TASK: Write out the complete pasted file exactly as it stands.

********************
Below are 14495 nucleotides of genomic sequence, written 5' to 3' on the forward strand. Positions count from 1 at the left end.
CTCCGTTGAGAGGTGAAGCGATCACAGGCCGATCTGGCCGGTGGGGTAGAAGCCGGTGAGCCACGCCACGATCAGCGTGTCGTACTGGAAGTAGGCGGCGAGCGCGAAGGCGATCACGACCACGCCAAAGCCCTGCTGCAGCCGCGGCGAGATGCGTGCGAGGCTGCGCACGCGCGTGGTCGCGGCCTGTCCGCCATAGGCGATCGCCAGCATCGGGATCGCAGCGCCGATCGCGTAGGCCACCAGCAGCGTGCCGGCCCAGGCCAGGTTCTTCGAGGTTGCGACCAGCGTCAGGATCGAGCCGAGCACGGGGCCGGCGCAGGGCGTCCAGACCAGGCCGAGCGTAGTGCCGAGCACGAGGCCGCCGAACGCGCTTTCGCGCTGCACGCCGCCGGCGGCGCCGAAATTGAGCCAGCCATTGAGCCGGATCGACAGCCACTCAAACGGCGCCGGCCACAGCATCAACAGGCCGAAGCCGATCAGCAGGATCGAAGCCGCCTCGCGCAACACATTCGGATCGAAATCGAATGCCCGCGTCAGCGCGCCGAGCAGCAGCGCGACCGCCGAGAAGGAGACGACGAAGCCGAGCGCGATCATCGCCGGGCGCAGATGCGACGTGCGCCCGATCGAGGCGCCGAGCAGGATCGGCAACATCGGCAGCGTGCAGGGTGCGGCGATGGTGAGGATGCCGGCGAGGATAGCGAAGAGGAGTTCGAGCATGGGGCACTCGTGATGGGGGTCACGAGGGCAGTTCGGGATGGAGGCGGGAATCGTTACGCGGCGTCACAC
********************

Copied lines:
Below are 14495 nucleotides of genomic sequence, written 5' to 3' on the forward strand. Positions count from 1 at the left end.
CTCCGTTGAGAGGTGAAGCGATCACAGGCCGATCTGGCCGGTGGGGTAGAAGCCGGTGAGCCACGCCACGATCAGCGTGTCGTACTGGAAGTAGGCGGCGAGCGCGAAGGCGATCACGACCACGCCAAAGCCCTGCTGCAGCCGCGGCGAGATGCGTGCGAGGCTGCGCACGCGCGTGGTCGCGGCCTGTCCGCCATAGGCGATCGCCAGCATCGGGATCGCAGCGCCGATCGCGTAGGCCACCAGCAGCGTGCCGGCCCAGGCCAGGTTCTTCGAGGTTGCGACCAGCGTCAGGATCGAGCCGAGCACGGGGCCGGCGCAGGGCGTCCAGACCAGGCCGAGCGTAGTGCCGAGCACGAGGCCGCCGAACGCGCTTTCGCGCTGCACGCCGCCGGCGGCGCCGAAATTGAGCCAGCCATTGAGCCGGATCGACAGCCACTCAAACGGCGCCGGCCACAGCATCAACAGGCCGAAGCCGATCAGCAGGATCGAAGCCGCCTCGCGCAACACATTCGGATCGAAATCGAATGCCCGCGTCAGCGCGCCGAGCAGCAGCGCGACCGCCGAGAAGGAGACGACGAAGCCGAGCGCGATCATCGCCGGGCGCAGATGCGACGTGCGCCCGATCGAGGCGCCGAGCAGGATCGGCAACATCGGCAGCGTGCAGGGTGCGGCGATGGTGAGGATGCCGGCGAGGATAGCGAAGAGGAGTTCGAGCATGGGGCACTCGTGATGGGGGTCACGAGGGCAGTTCGGGATGGAGGCGGGAATCGTTACGCGGCGTCACAC